By Kelly Dearmore
By Jim Schutze
By Rachel Watts
By Lauren Drewes Daniels
By Anna Merlan
By Lee Escobedo
By Alice Laussade
Influence is a funny thing.
Unlike inspiration, which can strike at any time, influence seems to follow the trends of what's hot in music. It's rare for an act to dip into the music history archives and pull out an interesting, ear-catching influence without others quickly following suit. This happens all the freakin' time in the world of independent alternative rock. And it's annoying as all hell.
No, we get it: You all like Ian Curtis. And thus you all just happened to pick 2005 as the perfect time to announce your Joy Division obsession to the world. All of you.
Don't get me wrong; it's not always this specific. There are always the more generic staples, the influences that never fade: If a band is blues-rock heavy, they must be into Zeppelin; if a band is more jangly, much of the credit must certainly go the Stones' way; if a band brings metal riffs into play, surely they're stealing from Sabbath, because Sabbath, let's face it, used up all the good riffs; and for everyone else, there's of course the Beatles' anthology—which can apply to anything that eats, sleeps or breath pop. Or experimentation. Or psychedelia. Or, well, anything, really.
Hey, I get it. As critics, we sometimes take the easy way out, and too often these days, much like with today's music, music criticism seems derivative—only instead of our influences (there ain't a Lester Bangs in the bunch of us, sorry), we're derivative of other writers' observations. We hear that someone else heard a little Tears for Fears in that synth riff? Suddenly we, too, hear it. It's kind of tough not to do so, unless you can cut yourself off from the rest of the critical world. It's like staring at a magic-eye painting that everyone says is hiding a boat: Godammit, you're gonna stare at that sucker until you see a boat.
It's not always the critics' fault. In recent years, there's been a spate of more timely, less archetypal, but nonetheless blatantly obvious influences bubbling up and appearing among taste-making bands. And although these resurgent influences seem to come at random intervals, they always come with strength in numbers.
The most glaring example of this, of course, was the Joy Division craze of a few years back, which saw the rise of The Killers, Interpol, Editors and, yes, even local favorites Black Tie Dynasty. But there have been many others. After the rise of Fallout Boy and its Fueled by Ramen label stable of minions, Hall & Oates, of all acts, was cast as that emo pop-punk movement's savior (most prominently by FoB acolyte Gym Class Heroes, who deemed their 2007 summer tour the "Darryl Hall for President Tour" and went on to collaborate with their idol). Which is off-putting. And unfortunate for Hall & Oates fans. In hip-hop, influence is a much timelier affair. After Kanye West's meteoric rise in the early '00s, thousands of producers followed West's soul-sample-heavy lead. And where The Neptunes inspired a slew of tinny beatmaking wannabes, Timbaland's synth-heavy sound gave way to a bevvy of Scott Storches.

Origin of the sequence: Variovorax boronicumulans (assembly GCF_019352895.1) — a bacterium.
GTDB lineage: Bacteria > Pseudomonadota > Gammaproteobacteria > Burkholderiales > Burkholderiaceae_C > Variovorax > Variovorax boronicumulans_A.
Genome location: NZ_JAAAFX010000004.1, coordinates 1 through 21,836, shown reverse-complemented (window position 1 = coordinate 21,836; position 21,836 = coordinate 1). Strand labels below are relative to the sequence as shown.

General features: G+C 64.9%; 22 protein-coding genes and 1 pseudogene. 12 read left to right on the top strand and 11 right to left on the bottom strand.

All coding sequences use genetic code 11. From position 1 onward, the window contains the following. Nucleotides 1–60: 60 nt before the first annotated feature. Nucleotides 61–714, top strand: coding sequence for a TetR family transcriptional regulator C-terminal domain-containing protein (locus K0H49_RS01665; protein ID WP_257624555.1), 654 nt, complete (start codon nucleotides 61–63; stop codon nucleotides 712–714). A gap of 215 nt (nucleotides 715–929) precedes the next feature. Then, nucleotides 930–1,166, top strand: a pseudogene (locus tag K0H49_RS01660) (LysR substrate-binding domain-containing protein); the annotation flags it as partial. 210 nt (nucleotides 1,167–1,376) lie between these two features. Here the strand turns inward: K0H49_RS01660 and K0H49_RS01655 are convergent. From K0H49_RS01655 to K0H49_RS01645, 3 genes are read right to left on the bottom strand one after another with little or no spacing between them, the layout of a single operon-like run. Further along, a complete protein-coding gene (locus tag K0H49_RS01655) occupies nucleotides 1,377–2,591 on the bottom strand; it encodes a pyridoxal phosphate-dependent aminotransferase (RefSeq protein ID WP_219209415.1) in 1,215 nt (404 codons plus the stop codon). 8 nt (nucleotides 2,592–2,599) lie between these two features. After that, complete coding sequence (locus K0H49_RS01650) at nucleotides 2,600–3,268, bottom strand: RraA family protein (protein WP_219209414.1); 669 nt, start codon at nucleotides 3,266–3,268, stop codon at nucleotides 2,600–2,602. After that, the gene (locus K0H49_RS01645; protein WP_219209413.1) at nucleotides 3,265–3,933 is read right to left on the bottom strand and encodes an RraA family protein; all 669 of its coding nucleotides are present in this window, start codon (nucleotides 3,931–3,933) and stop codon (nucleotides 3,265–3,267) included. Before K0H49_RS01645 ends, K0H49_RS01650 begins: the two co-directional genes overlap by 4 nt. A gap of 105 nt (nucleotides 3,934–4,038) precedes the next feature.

Last year—finally—the mainstream music media seemed to pick up on the sheer transparency of such trends. When it became clear that indie stalwarts Arcade Fire, The National and The Hold Steady—which stood together at the top of last year's critically acclaimed independent music heap—all owed much of their sound (if, albeit, different elements) to the path laid out by Bruce Springsteen and The E Street band, Spin magazine put the Boss on its cover—an interesting move if only because Spin likes to represent itself as the anti-Rolling Stone, and, as far as Rolling Stone is concerned, Springsteen may as well be God (or, at the very least, just slightly better than RS fave John Mayer).
So it seems a little odd, then, that the Beach Boys haven't yet received similar pop in '08. Why wait another three months, for those fancy year-end lists and all, to confirm what's already been determined as a trend, if unwittingly?
A simple Google News search reveals it all—search "Beach Boys harmonies" and you'll see it applied to "hip, new" bands across a wide spectrum: Fleet Foxes, The Explorer's Club, New Pornographers, The Little Ones, French Kicks, Midnight Juggernauts, even What Laura Says Thinks and Feels (see page 56, although we're hardly the first to designate them as a Beach Boys-influenced act) are just a few of the names that will pop up. (And whenever the Brooklyn experimental act Grizzly Bear gets around to releasing a new album, this trend will continue, as much of the praise for the act's leaked "Two Songs" track seems to focus on the same Beach Boys harmony jive.)
The question, then, is whether or not the Beach Boys' influence is one projected onto the music by critics or one that's truly being put forth by the artists. In this case, it just may be more the former. This year has already seen the publishing of three Beach Boys-related releases: the 16-disc boxed set re-release of the Boys' U.S. Singles Collection: The Capitol Years, the reissue of Dennis Wilson's Pacific Ocean Blue and the fifth solo studio release of Brian Wilson's career, That Lucky Old Sun. So, yes, the Beach Boys are no doubt prevalent in the public consciousness this year.